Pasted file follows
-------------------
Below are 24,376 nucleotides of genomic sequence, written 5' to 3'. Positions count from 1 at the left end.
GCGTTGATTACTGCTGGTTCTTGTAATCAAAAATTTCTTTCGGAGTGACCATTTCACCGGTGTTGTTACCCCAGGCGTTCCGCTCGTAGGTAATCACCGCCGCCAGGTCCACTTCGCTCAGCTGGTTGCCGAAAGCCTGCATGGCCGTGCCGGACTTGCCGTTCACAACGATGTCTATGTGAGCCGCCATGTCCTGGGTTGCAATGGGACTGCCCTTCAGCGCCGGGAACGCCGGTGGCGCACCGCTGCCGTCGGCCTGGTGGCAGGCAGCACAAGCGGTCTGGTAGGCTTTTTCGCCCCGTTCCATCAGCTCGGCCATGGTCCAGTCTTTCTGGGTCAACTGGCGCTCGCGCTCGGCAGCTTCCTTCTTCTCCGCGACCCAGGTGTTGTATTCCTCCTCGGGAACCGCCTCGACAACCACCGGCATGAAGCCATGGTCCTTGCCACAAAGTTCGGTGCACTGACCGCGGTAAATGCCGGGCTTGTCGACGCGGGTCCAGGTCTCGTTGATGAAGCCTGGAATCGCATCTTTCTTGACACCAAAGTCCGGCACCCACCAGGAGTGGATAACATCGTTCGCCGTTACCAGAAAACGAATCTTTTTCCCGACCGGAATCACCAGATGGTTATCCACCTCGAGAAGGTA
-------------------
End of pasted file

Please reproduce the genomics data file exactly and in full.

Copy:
Below are 24,376 nucleotides of genomic sequence, written 5' to 3'. Positions count from 1 at the left end.
GCGTTGATTACTGCTGGTTCTTGTAATCAAAAATTTCTTTCGGAGTGACCATTTCACCGGTGTTGTTACCCCAGGCGTTCCGCTCGTAGGTAATCACCGCCGCCAGGTCCACTTCGCTCAGCTGGTTGCCGAAAGCCTGCATGGCCGTGCCGGACTTGCCGTTCACAACGATGTCTATGTGAGCCGCCATGTCCTGGGTTGCAATGGGACTGCCCTTCAGCGCCGGGAACGCCGGTGGCGCACCGCTGCCGTCGGCCTGGTGGCAGGCAGCACAAGCGGTCTGGTAGGCTTTTTCGCCCCGTTCCATCAGCTCGGCCATGGTCCAGTCTTTCTGGGTCAACTGGCGCTCGCGCTCGGCAGCTTCCTTCTTCTCCGCGACCCAGGTGTTGTATTCCTCCTCGGGAACCGCCTCGACAACCACCGGCATGAAGCCATGGTCCTTGCCACAAAGTTCGGTGCACTGACCGCGGTAAATGCCGGGCTTGTCGACGCGGGTCCAGGTCTCGTTGATGAAGCCTGGAATCGCATCTTTCTTGACACCAAAGTCCGGCACCCACCAGGAGTGGATAACATCGTTCGCCGTTACCAGAAAACGAATCTTTTTCCCGACCGGAATCACCAGATGGTTATCCACCTCGAGAAGGTA